Developed and published in 1992 by Codemasters Spellbound Dizzy is just one game in a long series of egg related shenanigans involving the Yolkfolk (this time with the help of Theo the Wizard). Each game follows the usual set of rules and gameplay, (puzzle solving platformer with inventory menu and dodgy music) but each retaining its own unique charm. The series was originally developed by the Oliver twins, two British brothers, Philip and Andrew Oliver, who started to professionally develop computer games while they were still at school. However, they had little involvement with this title other than signing the game off and letting Big Red Software take over the design and development aspects of the game.
The game itself is well drawn and immediately boasts about its size *cough* but never really gets further than that in the interesting stakes. The graphics are bright and colorful, the usual combination of cartoonish scenery and well drawn objects throughout.
However, compared to earlier games, this one seems inferior in design and presentation, even with the extra animation scenes such as Dizzy becoming stunned, swimming and the mine cart.
Spellbound Dizzy does feature some minor differences in game play from other Dizzy games; fruit and cakes are dotted around to restore energy, water doesn’t kill instantly, although without the aqua lung drowning is inevitable, and the mushrooms (magic?) are spinny objects that can propel Dizzy to greater heights, allowing him to reach unseen platforms and the odd cloud. Unfortunately these minor differences in game play don’t really make up for the lack of storytelling (it’s nice to have a little bit), puzzles that don’t seem to make much sense, and some very irritating music.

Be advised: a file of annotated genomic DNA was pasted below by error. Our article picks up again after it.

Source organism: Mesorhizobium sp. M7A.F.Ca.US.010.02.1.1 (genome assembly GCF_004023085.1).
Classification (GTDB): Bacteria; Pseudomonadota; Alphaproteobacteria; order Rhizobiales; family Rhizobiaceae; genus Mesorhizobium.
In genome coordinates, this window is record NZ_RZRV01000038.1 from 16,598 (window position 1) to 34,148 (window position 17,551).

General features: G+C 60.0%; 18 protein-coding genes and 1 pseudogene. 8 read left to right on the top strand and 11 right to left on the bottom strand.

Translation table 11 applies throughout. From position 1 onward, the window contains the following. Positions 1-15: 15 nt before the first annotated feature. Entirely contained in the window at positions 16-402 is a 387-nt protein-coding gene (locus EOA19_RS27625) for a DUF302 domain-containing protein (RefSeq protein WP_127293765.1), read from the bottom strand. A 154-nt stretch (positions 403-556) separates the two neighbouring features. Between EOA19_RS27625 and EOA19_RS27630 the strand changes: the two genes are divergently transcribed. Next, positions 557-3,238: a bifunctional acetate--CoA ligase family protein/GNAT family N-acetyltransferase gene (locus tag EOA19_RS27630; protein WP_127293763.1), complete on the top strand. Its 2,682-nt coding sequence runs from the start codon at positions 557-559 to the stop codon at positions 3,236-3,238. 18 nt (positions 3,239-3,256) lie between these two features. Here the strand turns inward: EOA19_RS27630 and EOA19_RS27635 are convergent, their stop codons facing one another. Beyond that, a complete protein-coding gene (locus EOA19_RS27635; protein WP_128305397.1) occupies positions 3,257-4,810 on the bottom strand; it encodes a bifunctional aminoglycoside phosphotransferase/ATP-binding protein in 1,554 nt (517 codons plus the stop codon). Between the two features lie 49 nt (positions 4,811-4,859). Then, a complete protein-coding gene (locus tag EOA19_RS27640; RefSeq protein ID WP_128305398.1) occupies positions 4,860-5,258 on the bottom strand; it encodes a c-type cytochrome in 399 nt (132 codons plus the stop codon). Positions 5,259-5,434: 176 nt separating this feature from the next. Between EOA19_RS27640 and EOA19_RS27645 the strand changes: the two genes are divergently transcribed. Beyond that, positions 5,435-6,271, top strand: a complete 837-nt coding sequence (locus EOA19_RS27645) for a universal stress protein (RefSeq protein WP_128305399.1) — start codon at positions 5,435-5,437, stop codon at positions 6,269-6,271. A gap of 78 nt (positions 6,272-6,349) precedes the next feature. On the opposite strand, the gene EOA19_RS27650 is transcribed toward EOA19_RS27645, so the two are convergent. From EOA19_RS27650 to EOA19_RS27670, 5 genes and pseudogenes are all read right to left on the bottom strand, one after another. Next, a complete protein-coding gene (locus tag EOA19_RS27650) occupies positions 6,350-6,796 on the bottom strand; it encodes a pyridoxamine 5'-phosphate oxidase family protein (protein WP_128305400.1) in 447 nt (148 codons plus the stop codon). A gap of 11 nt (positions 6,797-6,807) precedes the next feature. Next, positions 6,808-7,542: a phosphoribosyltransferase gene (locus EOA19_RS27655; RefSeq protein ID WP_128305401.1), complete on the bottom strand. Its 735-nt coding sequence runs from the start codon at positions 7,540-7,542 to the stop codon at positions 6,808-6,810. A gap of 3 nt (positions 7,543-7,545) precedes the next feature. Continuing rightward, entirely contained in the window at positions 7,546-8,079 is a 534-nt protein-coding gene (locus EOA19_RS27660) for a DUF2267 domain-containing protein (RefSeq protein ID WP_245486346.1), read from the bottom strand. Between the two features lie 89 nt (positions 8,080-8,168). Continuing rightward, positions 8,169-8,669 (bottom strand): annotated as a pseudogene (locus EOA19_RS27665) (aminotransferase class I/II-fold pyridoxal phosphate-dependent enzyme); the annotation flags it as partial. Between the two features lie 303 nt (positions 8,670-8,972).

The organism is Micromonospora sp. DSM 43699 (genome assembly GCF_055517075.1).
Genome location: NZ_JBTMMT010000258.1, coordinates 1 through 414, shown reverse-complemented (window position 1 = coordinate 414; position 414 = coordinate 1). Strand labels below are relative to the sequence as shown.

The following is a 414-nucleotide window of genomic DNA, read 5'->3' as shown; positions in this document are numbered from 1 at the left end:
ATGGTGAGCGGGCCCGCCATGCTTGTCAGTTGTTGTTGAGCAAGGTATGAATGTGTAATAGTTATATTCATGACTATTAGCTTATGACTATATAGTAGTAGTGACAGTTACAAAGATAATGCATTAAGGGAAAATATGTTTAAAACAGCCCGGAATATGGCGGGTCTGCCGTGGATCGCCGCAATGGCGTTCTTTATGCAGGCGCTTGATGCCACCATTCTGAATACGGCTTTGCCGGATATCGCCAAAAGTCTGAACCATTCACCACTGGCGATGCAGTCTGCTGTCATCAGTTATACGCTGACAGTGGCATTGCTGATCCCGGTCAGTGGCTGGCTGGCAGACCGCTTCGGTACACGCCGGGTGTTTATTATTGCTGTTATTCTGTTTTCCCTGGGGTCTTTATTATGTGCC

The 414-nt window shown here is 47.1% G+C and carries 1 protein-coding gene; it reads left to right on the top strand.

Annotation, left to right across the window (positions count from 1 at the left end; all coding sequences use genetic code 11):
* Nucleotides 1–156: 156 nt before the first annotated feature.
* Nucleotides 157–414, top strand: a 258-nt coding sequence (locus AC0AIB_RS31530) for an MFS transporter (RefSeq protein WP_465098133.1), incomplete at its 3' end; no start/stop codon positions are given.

Long and ever so slightly dull (being generous) the Dizzy games seem to work best when they are kept simple and short, this makes them a lot more fun to play as opposed to (an hour in) switching the music off and wanting to throw Dizzy from a great height shouting “Survive that!”
As much as I love other Dizzy games this one didn’t work for me, childhood memories tell me it was a lot more fun ‘back in the day’, in my opinion there are better games in the series, Fantasy World Dizzy (1991), Magicland Dizzy (1991), that are genuinely still fun to play as an adult.
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